Sunday, December 29, 2013

As you may have figured out by now, I've been taking an end-of-the-year break. I'll be back in the new year.

Thursday, December 19, 2013

The Top 13 Albums of 2013

My Dad Always Used To Say, "Because I Said So"

It's the end of another year, blah blah blah. I don't need to introduce this concept.

What marks 2013 to my mind is that it's the year death metal returned. Not a single death metal album made my list last year, not even the honorable mentions. That's changed. We're past all the fads, we're over technical death metal, "modern" death metal is now a misnomer, and even the "new wave of old school death metal" has run its course, leaving behind a few stragglers who are, for the most part, the cream of that crop. Now, fad free, death metal is thriving again.

The other themes you might pick up on with this list are dark Americana, and anything female-fronted, heavy, and smooth. I'm really digging those right now.

As a warning, not everything on this list is metal. In fact, a lot of it isn't. Also, these albums don't necessarily place consistently with the scores I initially gave them. That was then, this is now, even if then was just a few weeks ago.

One last warning before I get to it: This list is going to be slanted towards the PR folks, label reps, and band members who give me access to promos. Not because it's a bribe, but because I simply didn't listen to much else. And, to those people--notably Nathan T. Birk, Chris Bruni of Profound Lore, EarsplitPR, Relapse, Joel Costa, and plenty of others--I give a big thanks.

13. Kylesa: Ultraviolet

Female-fronted, heavy, and smooth. Kylesa are one of the most interesting metal bands out there right now. I do believe their primary source material these days is outside my knowledge, but that doesn't matter. Ultraviolet speaks to me.

12. Shitfucker: Suck Cocks in Hell

A few of you suggested that I rated Nekrofilth's record too low. After listening a few more times, I agree. "Junkie Cunt" is too damn good to ignore. But I also rated another one too low. Out of all the ugly, idiotic records from Hells Headbangers (and similar) in 2013, Shitfucker's Suck Cocks in Hell just stands out. They are having way too much fun.

11. Vorum: Poisoned Void

Vorum's Poisoned Void came out at the beginning of the year, to little fanfare. It's not generating much conversation at the end of the year, and that's unjust. Fantastic production and great hooks make this pure death metal gold that even my toddler can get into.

Wednesday, December 18, 2013

Dollhouse: Complete

I completed work on my daughter's dollhouse. You can see it here. Now work begins on the end-of-year list.

Tuesday, December 17, 2013

Hexer: Hexer (2013)

Top Shelf

Earlier this year, Gilead Media introduced me to Fell Voices. The band's Regnum Saturni doesn't seem like anything special--not intellectually, anyway. You can't point to anything and say, "Here, this is why it's so compelling." But for some reason I kept coming back to it again and again. Its tendrils had wormed their way deep into my brain stem.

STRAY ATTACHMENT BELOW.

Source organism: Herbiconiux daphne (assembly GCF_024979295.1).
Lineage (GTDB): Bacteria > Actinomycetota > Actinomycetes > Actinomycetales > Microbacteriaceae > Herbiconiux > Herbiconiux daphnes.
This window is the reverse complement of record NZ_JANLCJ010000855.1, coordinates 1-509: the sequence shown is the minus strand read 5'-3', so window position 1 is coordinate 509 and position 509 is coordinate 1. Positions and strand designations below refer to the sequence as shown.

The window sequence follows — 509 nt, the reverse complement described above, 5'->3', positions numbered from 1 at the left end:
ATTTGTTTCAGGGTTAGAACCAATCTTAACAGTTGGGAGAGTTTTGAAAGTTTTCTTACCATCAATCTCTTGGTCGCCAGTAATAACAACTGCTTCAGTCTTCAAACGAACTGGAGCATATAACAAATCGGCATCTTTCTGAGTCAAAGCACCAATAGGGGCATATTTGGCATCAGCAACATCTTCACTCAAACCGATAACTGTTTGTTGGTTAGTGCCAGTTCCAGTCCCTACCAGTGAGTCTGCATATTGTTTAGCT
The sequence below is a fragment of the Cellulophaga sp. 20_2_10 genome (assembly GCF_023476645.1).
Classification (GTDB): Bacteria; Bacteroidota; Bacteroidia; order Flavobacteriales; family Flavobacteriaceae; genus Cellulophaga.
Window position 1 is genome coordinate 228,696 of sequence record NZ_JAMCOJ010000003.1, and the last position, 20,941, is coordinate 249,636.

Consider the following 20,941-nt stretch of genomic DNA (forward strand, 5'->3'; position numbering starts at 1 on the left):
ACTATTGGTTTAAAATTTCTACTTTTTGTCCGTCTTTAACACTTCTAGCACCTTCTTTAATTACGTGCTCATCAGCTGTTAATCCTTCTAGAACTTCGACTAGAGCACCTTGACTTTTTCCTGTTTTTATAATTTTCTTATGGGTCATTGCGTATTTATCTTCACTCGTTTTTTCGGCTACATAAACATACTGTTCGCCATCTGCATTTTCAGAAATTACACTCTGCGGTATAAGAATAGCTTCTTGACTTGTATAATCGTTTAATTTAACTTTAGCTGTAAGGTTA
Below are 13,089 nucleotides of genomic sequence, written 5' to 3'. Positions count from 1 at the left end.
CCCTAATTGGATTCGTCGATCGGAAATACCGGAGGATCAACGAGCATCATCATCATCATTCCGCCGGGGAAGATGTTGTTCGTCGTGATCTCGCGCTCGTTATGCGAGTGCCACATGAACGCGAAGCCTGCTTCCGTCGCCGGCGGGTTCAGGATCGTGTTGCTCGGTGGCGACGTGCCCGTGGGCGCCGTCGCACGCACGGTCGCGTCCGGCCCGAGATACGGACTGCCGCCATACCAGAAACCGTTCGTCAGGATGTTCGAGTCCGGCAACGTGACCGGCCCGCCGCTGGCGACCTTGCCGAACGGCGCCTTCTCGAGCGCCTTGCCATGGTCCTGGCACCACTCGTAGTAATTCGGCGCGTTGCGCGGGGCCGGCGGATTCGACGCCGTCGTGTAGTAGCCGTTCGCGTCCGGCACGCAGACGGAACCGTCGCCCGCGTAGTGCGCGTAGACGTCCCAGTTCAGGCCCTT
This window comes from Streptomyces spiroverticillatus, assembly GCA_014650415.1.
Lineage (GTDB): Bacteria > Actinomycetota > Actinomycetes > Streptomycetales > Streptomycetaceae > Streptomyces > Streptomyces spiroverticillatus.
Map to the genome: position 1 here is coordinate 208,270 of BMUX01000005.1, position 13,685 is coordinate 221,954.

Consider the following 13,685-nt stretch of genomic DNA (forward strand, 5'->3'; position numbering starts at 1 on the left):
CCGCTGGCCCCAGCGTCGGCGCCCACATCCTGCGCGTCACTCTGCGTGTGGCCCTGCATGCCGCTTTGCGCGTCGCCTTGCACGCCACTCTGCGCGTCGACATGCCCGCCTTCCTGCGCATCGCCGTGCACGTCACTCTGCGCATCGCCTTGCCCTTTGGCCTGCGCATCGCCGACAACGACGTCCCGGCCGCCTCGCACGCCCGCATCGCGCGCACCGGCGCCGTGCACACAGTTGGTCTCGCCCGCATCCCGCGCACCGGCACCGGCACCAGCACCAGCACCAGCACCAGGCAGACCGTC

Well, the label managed to do something very similar with Hexer. Hexer is a remastered compilation of both of the band's 2011 cassette EPs, which were distributed locally in Philadelphia. And once again, I have trouble pointing to anything specific, but I keep coming back.

Death Metal Briefs: More of 2013

How Dead Can You Get?

Armagedon: Thanatology (2013)
3 out of 5 stars

It seems like every Polish death metal band is good. Armagedon [sic] is no exception. It also seems like the preponderance of death metal bands sound like Behemoth. Again, Armagedon is no exception. Especially the song "Black Seed." There is also a hint of Dethklok ("Self Destruction," many of the solos), which I can't say is a bad thing. Armagedon is really good, but they only rise a hair's width above the rest of their scene.

Friday, December 13, 2013

Christmas Gift Idea

I'm hard at work on my daughter's dollhouse, and ironing out the details of my year-end list. For now, here's a Christmas gift idea. 

You know how you can buy a mixed six-pack of beer at a lot of liquor stores? That's for chumps. A better idea: Get six different packs of beer, make a mixed six-pack for a gift, and drink the rest.

Thursday, December 12, 2013

Master Charger: Unity in Black (2011)

Taking on the Gods

joanismylover alleges that this record (reissued from 2011) puts Sabbath to shame.

What if the best Black Sabbath release in 2013 wasn't released by Black Sabbath? Judging by an eyeball of the cover art, Master Charger are a bunch of Hawkwind loving space rock gods who pay homage to Deep Purple for good measure. Fireball, anyone? Listening to an earful of these 10 tight, hefty tracks on Unity in Black, and we can confirm their rock influences are, in fact, certainly strongly ensconced in the early 70s. But not as much from the influence of those bands as from the ever present hand of doom that lords over this world from the children of its grave to forever in black. Black Sabbath.

Wednesday, December 11, 2013

Thrall: Aokigahara Jukai (2013)

Rock With It Out

I once had an elementary school teacher who said that Australians are even more American than Americans. By that, I think he meant they were the loudest and most adventurous nationality out there. Foreigners will have to let me know whether that's right.

Thrall is a four-piece of Australian black metal antagonists. Judging by the band's third album, Aokigahara Jukai, they may be more American than Americans. Ignoring a few stalwarts like Lightning Swords of Death, the USBM scene is flooded with intellectualism and faux intellectualism. That's hardly in line with the American, Old West spirit. Perhaps Australia is one of the last places where that spirit still thrives.